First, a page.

Nissan Chairman Ousted Amid Investigation Over Financial Misconduct
Carlos Ghosn, the powerful chairman of Nissan renowned for reviving the company nearly two decades ago, has been removed from his position after an internal probe found he underreported his income, the company says.
"[N]umerous other significant acts of misconduct have been uncovered, such as personal use of company assets," Nissan wrote in a statement.
Japanese media report that the legendary auto executive has been arrested, which Nissan's CEO appeared to confirm during a news conference.
Nissan says its monthslong investigation into Ghosn's conduct was triggered by a report from a whistleblower. Another member of the board of directors was deeply involved in the misconduct and has been removed, according to the company.
Ghosn, in addition to serving as chairman, was the CEO of Nissan from 2001 to 2017. He's also the longtime CEO and chairman of Renault in France and the chairman of Tokyo-based Mitsubishi Motors.
If you're counting, yes, that means he runs three major auto manufacturers simultaneously. The three companies are not merged, but Ghosn united them in a formal partnership, and he serves as the CEO and chairman of the alliance.
It is not yet clear whether Renault and Mitsubishi also plan to remove Ghosn from his leadership positions.
French President Emmanuel Macron said Monday that it was "too early to comment on the reality or materiality of the accusations, about which I have no further information," Reuters reports. The French government is a stakeholder in Renault.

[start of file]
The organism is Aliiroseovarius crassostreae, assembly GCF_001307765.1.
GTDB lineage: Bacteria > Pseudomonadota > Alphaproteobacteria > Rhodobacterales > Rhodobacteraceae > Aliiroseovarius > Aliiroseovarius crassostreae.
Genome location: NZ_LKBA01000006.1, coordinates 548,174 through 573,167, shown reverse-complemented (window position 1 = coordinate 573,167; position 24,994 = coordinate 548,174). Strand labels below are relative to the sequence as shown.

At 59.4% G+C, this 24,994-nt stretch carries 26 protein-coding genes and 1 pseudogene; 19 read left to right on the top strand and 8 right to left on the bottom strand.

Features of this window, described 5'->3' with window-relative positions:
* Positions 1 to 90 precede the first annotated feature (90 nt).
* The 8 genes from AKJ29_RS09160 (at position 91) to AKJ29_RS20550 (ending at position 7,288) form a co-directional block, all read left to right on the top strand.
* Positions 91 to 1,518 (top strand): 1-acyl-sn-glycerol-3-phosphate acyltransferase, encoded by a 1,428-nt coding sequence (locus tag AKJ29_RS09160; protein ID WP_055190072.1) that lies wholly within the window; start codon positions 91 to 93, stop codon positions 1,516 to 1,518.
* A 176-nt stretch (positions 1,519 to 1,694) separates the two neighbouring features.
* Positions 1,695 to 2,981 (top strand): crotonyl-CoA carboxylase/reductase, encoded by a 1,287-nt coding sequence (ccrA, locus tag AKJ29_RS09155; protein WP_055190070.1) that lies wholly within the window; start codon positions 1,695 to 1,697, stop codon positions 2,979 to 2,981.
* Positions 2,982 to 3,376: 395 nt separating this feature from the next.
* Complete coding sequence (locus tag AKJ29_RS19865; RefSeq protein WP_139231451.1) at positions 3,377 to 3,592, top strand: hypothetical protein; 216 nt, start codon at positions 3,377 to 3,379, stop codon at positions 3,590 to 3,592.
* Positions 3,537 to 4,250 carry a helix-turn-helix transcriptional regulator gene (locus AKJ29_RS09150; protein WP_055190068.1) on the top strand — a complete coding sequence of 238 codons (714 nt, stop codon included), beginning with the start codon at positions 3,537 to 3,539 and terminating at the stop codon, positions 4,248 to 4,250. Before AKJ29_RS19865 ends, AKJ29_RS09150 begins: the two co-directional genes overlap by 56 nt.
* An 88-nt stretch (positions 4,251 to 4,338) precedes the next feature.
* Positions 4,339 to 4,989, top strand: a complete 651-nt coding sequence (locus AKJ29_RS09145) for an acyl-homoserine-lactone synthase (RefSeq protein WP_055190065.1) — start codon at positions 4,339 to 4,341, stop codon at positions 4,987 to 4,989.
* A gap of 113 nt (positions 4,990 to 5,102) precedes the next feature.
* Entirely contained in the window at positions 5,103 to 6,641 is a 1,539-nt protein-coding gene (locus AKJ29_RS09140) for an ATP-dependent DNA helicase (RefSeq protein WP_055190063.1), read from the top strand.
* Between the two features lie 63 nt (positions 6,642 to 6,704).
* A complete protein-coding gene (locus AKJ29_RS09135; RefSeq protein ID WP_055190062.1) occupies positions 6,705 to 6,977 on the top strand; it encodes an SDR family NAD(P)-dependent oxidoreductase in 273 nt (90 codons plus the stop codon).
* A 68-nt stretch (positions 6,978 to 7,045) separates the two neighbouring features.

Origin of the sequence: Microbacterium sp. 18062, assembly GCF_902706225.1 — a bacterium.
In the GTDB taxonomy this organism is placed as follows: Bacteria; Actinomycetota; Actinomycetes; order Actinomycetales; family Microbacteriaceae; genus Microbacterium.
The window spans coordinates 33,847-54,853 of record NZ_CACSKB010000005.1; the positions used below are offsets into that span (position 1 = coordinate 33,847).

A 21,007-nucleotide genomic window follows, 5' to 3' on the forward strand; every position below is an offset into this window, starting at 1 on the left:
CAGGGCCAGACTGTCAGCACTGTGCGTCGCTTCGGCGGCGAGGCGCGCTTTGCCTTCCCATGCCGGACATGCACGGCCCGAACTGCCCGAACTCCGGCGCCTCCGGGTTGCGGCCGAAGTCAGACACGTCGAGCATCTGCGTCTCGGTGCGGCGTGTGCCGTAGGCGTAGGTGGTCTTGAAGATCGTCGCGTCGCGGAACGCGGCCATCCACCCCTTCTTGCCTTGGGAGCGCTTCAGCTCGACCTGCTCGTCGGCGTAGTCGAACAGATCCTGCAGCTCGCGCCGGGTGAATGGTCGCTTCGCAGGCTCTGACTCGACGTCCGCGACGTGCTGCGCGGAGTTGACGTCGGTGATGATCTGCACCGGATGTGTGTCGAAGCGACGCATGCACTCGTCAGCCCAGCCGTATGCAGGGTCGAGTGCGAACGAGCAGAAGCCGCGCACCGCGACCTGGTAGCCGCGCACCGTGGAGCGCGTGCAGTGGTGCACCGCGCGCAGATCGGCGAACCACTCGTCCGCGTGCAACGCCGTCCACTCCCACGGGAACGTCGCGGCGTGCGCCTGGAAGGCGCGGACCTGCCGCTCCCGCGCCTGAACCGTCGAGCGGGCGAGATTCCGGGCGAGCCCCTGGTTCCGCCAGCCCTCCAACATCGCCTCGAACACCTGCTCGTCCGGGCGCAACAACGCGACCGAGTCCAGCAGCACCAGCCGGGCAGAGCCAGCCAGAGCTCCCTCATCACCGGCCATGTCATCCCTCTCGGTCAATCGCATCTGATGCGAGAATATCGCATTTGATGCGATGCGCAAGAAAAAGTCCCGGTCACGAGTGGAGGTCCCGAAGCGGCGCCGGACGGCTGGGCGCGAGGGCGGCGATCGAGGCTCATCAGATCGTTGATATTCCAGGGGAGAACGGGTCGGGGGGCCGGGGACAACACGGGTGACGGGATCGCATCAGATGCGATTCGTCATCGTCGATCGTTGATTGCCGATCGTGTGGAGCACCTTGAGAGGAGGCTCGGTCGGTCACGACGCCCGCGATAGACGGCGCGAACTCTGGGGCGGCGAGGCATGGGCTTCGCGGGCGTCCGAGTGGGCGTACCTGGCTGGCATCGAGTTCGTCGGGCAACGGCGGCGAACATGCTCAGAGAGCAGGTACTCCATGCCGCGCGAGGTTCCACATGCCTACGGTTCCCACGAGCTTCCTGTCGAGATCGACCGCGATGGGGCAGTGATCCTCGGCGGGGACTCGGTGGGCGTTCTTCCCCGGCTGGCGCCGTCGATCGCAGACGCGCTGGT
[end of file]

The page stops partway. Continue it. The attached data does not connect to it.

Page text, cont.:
Ghosn, who was born in Brazil and educated in Lebanon and France, has been a widely admired leader at Nissan. He took the helm shortly after the company nearly went bankrupt in 1999 and orchestrated a remarkable turnaround.
Cutting costs and eliminating factories, he dragged the company back to profitability. Long a believer in electric vehicles, he went on to push Nissan to develop the Leaf, a successful mainstream electric car.
Greeted with skepticism when he took over, Ghosn has since become known as "Mr. Fix-It" and "Le Cost Cutter." He was even portrayed as a superhero in a Japanese manga. GM and Ford reportedly courted him, hoping he could bring his magical touch to Detroit.
As Ghosn grew more and more powerful, his dominance of the Renault-Nissan-Mitsubishi alliance did not raise eyebrows.
Rather, his hand at the helm comforted investors and observers wondered whether the alliance would survive Ghosn's eventual departure. And news articles on his executive roles mostly focused on how he managed his jet-setting triple duties.
Now Hiroto Saikawa, Nissan's president and CEO, is sounding a different tone. At a news conference Monday, he said the concentration of power in one person led to the misconduct, according to Bloomberg reporters.
And Saikawa emphasized that Nissan's accomplishments — long attributed primarily, if not single-handedly, to Ghosn's leadership — were the result of efforts across the organization.
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